Throughout his campaign, President Trump repeatedly attempted to sway voters away from Hillary Clinton by calling her physical health and stamina into question. Now, people are starting to question whether he is in good enough shape to weather the presidency.
In a report released on Monday, which detailed the various ways that Trump could lose his spot in the Oval Office, The New Yorker called into question the president’s physical health — particularly his disdain for exercise — and questioned his ability to continue to do his job.
After pointing out the fact that he rarely sleeps — how else would he tweet at 3 a.m.? — and enjoys fatty foods like steak and items from McDonald’s, The New Yorker also shared the president’s odd position on exercise.
Aside from golf, which we all knew he enjoyed, Trump reportedly “considers exercise misguided” and has argued that “a person, like a battery, is born with a finite amount of energy.”
Is there any science to support the president’s exercise theories? Probably not. Then again, when has Trump ever cared about science?
The New Yorker went on to suggest that if Trump’s physical health fails — perhaps as a result of his poor diet, refusal to exercise, and the overall stress that comes with running a country — he might be required to give up his throne.
The chances of this happening are slim, as is acknowledged in the report. Unless Trump actually dies as a result of his poor health, the only chance of removing him would rest on an interpretation of Section 4 of the Twenty-fifth Amendment. Under this amendment, a president can be removed from office if they are deemed “unable to discharge the powers and duties of his office.”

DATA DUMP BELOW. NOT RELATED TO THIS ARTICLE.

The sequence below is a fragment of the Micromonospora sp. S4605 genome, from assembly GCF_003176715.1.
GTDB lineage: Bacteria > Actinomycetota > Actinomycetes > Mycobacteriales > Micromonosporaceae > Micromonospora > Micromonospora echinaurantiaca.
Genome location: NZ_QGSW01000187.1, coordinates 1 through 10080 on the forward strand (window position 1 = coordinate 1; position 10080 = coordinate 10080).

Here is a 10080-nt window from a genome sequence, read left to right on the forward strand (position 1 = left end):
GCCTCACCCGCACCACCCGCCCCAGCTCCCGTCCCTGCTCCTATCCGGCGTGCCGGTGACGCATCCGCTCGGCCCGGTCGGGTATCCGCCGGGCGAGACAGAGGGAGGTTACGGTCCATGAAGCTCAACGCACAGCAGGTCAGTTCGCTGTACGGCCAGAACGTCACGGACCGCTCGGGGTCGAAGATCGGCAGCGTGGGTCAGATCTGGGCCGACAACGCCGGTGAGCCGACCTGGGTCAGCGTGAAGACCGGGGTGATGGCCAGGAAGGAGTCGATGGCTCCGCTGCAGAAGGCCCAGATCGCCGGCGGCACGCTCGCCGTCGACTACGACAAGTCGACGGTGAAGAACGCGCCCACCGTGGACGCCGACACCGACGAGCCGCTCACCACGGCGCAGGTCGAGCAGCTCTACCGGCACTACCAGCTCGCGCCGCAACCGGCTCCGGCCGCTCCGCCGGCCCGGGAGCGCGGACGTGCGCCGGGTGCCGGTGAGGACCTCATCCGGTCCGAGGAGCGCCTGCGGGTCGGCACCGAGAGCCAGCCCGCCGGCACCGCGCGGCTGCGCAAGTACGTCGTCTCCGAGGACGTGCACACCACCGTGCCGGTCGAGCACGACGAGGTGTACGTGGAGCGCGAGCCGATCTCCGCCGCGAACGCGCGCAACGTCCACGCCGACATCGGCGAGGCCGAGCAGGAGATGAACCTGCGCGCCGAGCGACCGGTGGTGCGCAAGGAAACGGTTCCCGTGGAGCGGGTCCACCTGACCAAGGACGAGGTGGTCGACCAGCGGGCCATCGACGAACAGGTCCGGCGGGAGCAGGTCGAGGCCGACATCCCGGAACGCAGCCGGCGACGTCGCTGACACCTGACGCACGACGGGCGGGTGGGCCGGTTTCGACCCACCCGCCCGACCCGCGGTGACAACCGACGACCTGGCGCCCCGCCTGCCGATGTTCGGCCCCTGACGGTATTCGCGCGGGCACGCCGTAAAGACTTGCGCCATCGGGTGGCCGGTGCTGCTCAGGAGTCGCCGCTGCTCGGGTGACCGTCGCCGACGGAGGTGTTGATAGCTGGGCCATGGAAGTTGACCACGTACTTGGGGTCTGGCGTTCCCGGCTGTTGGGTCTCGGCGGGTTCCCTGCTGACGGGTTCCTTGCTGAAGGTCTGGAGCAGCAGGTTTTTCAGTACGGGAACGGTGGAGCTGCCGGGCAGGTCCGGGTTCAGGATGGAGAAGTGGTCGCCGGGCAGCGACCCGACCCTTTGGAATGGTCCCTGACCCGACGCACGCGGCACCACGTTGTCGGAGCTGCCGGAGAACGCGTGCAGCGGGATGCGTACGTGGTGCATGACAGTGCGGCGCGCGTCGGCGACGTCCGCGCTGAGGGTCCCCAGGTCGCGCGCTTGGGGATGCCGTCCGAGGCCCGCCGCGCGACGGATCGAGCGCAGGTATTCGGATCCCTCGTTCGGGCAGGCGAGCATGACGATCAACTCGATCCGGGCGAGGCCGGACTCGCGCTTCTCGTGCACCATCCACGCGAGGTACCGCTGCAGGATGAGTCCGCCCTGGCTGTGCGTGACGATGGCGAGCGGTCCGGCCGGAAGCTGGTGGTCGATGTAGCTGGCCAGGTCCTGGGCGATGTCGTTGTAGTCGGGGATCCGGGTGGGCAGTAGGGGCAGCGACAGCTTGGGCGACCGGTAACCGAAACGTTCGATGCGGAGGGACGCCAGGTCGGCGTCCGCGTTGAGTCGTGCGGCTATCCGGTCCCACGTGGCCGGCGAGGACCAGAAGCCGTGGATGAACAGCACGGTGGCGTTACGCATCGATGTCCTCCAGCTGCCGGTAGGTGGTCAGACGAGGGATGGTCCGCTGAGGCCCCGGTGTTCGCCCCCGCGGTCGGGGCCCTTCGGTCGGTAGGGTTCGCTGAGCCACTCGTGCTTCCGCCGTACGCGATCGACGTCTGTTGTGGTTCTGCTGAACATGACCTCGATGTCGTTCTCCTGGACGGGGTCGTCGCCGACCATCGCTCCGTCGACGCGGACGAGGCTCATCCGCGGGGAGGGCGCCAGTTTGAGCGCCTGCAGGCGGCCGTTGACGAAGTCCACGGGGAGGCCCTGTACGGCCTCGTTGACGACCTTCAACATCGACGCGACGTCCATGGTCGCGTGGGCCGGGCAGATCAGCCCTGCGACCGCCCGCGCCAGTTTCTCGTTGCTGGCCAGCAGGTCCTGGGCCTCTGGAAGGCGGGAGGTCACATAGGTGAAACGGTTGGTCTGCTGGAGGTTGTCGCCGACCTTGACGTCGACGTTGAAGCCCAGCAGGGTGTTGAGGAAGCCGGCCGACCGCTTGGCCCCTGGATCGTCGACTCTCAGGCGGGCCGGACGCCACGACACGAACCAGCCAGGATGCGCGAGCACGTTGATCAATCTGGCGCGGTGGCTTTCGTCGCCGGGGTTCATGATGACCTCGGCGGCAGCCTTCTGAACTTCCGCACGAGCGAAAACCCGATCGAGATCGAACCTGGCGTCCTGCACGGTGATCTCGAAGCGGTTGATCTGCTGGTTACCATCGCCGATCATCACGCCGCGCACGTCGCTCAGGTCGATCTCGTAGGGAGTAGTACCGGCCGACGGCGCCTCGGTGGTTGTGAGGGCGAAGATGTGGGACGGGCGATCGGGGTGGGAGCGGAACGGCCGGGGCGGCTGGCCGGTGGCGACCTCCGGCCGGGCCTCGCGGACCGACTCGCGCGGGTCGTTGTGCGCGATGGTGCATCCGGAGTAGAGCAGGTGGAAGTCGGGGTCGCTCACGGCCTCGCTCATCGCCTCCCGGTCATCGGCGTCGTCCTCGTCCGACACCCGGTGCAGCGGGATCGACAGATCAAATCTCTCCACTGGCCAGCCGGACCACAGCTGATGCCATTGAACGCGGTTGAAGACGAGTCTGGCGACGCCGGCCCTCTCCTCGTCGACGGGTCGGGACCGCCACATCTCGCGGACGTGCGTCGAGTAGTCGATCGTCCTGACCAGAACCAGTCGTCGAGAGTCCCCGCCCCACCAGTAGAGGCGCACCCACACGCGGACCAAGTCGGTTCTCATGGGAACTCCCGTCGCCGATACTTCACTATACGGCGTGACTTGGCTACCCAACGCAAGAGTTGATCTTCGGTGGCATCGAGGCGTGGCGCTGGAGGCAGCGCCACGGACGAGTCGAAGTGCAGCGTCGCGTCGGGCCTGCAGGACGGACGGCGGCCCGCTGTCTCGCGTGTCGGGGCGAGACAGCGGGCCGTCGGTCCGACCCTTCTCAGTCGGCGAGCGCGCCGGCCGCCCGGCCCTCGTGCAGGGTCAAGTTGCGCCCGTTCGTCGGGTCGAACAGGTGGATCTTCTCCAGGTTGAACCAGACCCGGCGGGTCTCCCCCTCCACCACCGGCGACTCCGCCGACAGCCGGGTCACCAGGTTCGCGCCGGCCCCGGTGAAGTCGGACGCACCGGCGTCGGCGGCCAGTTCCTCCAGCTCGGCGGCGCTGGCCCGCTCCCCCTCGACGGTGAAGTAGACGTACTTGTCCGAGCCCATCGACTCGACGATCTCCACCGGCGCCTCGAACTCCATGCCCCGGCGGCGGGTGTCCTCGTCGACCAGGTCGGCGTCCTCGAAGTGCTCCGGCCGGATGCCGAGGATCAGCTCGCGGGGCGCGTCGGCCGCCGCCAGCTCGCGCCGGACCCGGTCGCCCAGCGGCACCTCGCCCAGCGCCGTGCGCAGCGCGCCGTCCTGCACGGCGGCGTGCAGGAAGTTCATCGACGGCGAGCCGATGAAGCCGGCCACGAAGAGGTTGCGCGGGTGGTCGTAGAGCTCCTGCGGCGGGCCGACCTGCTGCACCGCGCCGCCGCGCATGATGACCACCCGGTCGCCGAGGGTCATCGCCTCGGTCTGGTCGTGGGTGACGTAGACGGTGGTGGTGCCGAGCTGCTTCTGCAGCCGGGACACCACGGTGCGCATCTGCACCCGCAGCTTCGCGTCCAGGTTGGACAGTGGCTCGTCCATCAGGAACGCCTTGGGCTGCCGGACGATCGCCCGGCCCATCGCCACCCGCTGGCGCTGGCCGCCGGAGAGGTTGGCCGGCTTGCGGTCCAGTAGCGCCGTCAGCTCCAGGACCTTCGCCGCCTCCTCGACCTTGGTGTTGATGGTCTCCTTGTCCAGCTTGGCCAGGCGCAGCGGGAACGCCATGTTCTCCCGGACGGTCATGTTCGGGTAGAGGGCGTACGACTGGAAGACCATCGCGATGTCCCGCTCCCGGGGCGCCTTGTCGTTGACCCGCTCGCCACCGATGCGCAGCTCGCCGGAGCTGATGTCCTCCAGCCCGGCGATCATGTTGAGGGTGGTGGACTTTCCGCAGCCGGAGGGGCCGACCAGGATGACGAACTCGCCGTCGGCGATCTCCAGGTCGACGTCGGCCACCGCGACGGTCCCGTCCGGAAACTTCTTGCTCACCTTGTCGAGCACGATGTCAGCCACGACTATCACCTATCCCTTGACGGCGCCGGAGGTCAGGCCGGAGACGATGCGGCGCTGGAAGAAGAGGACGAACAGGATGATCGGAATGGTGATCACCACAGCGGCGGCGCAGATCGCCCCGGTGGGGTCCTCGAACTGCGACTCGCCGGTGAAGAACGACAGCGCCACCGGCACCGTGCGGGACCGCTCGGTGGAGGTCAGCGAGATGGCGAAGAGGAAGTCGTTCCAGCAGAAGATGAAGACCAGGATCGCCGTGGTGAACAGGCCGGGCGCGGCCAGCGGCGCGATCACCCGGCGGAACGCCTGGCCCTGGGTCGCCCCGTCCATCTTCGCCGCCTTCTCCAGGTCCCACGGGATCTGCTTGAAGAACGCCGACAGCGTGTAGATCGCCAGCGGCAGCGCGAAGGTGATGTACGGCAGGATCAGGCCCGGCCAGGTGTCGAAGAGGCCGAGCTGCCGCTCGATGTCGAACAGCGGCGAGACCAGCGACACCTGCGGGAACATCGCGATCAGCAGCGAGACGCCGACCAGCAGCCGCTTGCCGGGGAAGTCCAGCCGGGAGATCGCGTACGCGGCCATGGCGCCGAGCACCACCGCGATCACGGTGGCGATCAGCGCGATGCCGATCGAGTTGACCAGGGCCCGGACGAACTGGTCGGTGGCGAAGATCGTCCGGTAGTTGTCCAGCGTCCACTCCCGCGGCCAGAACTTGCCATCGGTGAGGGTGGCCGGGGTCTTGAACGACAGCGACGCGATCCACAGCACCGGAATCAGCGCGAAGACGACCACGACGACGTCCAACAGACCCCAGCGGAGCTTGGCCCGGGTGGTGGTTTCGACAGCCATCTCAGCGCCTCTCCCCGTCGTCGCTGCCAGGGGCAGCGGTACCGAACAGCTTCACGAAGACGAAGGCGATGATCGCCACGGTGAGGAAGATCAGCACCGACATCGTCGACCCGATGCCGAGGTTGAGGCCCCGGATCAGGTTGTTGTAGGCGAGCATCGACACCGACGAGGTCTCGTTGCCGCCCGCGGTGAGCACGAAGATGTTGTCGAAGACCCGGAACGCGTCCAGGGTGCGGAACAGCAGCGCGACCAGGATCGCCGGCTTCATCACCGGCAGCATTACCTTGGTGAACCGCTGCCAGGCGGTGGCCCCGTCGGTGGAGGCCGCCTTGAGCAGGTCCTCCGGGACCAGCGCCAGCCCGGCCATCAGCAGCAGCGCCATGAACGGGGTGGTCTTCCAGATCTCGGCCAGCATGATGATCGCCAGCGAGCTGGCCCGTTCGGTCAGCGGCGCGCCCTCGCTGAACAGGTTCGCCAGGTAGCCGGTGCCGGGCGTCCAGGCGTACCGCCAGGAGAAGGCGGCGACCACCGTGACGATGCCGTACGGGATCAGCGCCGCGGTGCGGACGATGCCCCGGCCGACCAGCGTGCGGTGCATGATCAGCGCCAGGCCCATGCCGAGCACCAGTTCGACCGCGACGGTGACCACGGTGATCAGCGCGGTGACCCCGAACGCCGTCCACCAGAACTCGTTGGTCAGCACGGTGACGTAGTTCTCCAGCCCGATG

An assessment of the president’s ability to “discharge the powers and duties of his office” can be made either by the Vice President and a majority of the cabinet, or by a congressionally appointed body, such as a group of medical experts. If the president objects, Congress then has three weeks to debate and make a decision.
A number of experts have also suggested that the Twenty-fifth Amendment could be invoked as a result of the president’s questionable mental health. A petition was even started earlier this year — and has since been signed by more than 50,000 mental health professionals — claiming that Trump “manifests a serious mental illness that renders him psychologically incapable of competently discharging the duties of President of the United States.”
Laurence Tribe, a professor of constitutional law at Harvard, told The New Yorker that “invoking Section 4 of the Twenty-fifth Amendment is … an entirely plausible tool.”
He went on to say that, as he interprets the amendment, it rests on “a commonsense understanding” of what it means for a president to be “unable to discharge the powers and duties of his office.” That inability could be manifested in different ways, including, possibly, a president’s poor physical or mental well-being.
Despite Tribe’s argument, it still seems unlikely at this time that Trump will be removed from office as a result of poor physical or mental health. However, it was also highly unlikely that he would make it to the White House in the first place. At this point, anything is possible.
Featured image via Olivier Douliery-Pool/Getty Images.